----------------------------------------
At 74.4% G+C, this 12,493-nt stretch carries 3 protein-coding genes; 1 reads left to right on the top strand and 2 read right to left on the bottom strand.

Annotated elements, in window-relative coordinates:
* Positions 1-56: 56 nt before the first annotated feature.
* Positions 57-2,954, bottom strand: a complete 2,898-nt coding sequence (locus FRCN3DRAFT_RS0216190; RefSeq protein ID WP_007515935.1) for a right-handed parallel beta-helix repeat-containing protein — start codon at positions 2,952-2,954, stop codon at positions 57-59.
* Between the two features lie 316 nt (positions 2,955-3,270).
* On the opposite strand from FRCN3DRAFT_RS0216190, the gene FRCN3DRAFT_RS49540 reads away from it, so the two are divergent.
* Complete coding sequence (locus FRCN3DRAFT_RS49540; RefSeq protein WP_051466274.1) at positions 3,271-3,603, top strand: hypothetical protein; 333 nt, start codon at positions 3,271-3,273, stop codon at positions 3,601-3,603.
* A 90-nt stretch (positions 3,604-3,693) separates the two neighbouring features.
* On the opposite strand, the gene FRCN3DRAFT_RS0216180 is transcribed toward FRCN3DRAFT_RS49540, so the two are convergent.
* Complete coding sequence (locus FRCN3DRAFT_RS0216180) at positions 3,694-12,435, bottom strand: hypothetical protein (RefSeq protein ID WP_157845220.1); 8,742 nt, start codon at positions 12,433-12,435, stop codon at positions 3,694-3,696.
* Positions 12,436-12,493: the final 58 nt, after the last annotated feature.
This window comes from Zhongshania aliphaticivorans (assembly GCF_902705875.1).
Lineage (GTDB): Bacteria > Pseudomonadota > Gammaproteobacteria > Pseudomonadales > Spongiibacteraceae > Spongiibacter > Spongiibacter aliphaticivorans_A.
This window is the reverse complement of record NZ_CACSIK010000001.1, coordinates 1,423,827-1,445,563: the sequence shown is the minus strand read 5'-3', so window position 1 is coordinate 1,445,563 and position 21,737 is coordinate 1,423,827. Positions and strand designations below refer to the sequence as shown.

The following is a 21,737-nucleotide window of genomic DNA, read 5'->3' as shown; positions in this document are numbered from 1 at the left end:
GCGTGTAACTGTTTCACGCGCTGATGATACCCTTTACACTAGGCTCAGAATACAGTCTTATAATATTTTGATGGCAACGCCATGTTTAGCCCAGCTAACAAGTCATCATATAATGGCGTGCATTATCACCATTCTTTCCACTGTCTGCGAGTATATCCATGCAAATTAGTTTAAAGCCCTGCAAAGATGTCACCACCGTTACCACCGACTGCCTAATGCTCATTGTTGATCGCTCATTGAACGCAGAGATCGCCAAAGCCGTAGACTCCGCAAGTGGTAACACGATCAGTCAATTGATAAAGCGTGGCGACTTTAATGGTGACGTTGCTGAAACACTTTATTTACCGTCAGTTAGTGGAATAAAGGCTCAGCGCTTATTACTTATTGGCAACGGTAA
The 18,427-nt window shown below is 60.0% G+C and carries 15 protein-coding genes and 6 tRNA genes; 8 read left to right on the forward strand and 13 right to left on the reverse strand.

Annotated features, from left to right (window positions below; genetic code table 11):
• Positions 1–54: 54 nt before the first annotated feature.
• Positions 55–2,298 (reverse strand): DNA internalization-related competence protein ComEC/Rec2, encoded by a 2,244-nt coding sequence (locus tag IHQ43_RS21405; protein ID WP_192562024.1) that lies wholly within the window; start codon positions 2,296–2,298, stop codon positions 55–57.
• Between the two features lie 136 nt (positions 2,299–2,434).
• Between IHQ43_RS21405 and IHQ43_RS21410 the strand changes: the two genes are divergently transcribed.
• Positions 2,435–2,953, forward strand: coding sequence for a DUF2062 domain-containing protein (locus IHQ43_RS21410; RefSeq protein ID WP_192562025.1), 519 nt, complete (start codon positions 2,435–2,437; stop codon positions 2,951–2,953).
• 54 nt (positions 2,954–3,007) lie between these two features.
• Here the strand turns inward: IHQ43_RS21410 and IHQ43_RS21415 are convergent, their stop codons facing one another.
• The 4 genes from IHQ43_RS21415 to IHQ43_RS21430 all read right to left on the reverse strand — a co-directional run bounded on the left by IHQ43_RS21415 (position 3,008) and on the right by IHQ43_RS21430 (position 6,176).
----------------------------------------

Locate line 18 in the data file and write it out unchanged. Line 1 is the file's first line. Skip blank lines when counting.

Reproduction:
Annotated features, from left to right (window positions below; genetic code table 11):